Okay, now, can you wipe your brow. Keep rolling. Did you feel that you were any different from any of the other students at Yale by virtue of your being an affirmative action student?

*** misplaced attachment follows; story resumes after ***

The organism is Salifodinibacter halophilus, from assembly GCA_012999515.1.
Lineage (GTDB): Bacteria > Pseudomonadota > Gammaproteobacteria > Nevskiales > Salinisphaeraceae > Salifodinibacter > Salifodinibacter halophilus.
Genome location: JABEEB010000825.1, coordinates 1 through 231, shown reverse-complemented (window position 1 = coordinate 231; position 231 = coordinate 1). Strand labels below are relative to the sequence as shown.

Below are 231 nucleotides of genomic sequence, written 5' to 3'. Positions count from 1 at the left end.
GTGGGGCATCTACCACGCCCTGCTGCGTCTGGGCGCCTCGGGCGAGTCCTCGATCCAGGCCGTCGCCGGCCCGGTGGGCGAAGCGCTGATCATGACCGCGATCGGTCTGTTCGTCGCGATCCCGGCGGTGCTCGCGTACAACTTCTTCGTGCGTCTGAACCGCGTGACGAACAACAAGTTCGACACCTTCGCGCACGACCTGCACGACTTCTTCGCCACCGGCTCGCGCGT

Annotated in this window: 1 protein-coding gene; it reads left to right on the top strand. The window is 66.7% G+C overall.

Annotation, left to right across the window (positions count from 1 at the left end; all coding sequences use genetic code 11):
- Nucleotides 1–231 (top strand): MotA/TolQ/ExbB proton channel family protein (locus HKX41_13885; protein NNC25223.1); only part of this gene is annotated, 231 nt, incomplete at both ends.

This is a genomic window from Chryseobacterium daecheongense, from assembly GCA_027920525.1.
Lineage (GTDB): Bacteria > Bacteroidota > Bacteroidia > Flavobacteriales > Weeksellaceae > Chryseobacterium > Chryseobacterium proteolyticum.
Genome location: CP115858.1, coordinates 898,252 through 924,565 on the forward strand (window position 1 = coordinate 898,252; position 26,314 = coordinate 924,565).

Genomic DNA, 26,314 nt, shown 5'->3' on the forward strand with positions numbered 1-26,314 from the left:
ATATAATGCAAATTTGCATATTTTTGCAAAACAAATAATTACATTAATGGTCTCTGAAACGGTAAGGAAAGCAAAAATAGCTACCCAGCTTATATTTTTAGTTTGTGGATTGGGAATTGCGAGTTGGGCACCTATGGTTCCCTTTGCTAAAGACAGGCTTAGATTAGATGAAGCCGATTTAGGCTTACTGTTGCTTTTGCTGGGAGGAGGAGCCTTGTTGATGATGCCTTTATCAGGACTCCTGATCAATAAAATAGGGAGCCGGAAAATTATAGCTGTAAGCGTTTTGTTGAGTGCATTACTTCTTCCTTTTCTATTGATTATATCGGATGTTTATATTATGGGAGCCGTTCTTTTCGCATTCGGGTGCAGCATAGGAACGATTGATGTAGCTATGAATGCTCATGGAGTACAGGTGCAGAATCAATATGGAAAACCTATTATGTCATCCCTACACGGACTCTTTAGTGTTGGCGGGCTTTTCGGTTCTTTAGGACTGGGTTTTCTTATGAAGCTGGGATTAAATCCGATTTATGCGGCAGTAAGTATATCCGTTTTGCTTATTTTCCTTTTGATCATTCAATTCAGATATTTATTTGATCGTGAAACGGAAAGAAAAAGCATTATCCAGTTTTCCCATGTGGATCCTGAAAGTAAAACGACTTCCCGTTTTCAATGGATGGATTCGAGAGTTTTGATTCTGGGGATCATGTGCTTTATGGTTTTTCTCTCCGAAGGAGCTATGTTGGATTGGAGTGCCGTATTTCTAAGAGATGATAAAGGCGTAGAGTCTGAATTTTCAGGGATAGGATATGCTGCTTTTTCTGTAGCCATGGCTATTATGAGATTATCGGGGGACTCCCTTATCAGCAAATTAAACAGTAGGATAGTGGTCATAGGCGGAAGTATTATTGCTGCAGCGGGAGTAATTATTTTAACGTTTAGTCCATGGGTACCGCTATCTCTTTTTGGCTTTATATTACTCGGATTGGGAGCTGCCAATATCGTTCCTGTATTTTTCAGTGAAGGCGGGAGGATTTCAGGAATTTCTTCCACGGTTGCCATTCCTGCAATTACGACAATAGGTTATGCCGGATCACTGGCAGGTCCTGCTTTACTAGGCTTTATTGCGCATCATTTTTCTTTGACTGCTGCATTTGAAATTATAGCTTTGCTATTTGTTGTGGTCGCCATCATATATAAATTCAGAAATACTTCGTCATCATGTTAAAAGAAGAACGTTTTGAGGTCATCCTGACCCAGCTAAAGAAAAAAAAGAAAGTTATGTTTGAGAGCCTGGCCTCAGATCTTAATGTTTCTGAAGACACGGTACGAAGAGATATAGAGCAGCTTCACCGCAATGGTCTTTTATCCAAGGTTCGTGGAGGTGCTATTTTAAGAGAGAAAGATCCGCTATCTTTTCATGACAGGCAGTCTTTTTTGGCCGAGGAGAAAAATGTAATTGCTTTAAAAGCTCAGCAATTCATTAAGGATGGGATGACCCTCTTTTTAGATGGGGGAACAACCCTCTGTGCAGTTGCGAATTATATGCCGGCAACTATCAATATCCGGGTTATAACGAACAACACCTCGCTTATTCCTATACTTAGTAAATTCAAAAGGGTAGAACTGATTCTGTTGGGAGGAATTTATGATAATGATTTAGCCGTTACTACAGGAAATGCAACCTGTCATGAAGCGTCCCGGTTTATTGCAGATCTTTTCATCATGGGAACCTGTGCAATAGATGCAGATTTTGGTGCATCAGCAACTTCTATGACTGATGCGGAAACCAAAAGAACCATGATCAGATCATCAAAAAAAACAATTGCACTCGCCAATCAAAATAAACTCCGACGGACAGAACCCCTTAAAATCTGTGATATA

Well, it was always clear to me that, ah, that, ah, that not only myself, but that the students of color--Black, Hispanic students, ah, the Native American students--they were just as good as anyone else. Ah, the problem, ah, for me, was the interpretation upon the participation of students of color in this environment that was, that was very disturbing. And, it was something that I hadn't, ah, expected to find. It was something that was very different from my experience at, ah, at St. Joe's. Ah, I mean, I had been a, ah, a student that had participated in affirmative action program at St. Joe's, as well; and, ah, without affirmative action, I wouldn't have had the opportunity to attend that college, either. But, once I was admitted to St. Joe's, no one ever gave me, or any of the other Black students and other students of color that were there, the impression that we somehow didn't belong. It wasn't until I got to Yale Law School that I ran into--for the first time--ah, this idea, which I've never learned to stomach, this idea of the best Black. And, the way that works, is that, the idea is that there, that even the best Black, even the so-called best Blacks, are not quite as good, as the so-called best Whites. And, ah, I began to wonder where these, you know, ideas were coming from and how they were connected to, ah, people's conceptions about affirmative action. And, why it was they seemed to collide with reality of what meaningful equality meant in the latter part of the twentieth century, ah, for me and for other people of color in college and universities throughout the country. And, it was really at that time that, ah, my intellectual interest perked with respect to a concern about questions of race and equality in contemporary America.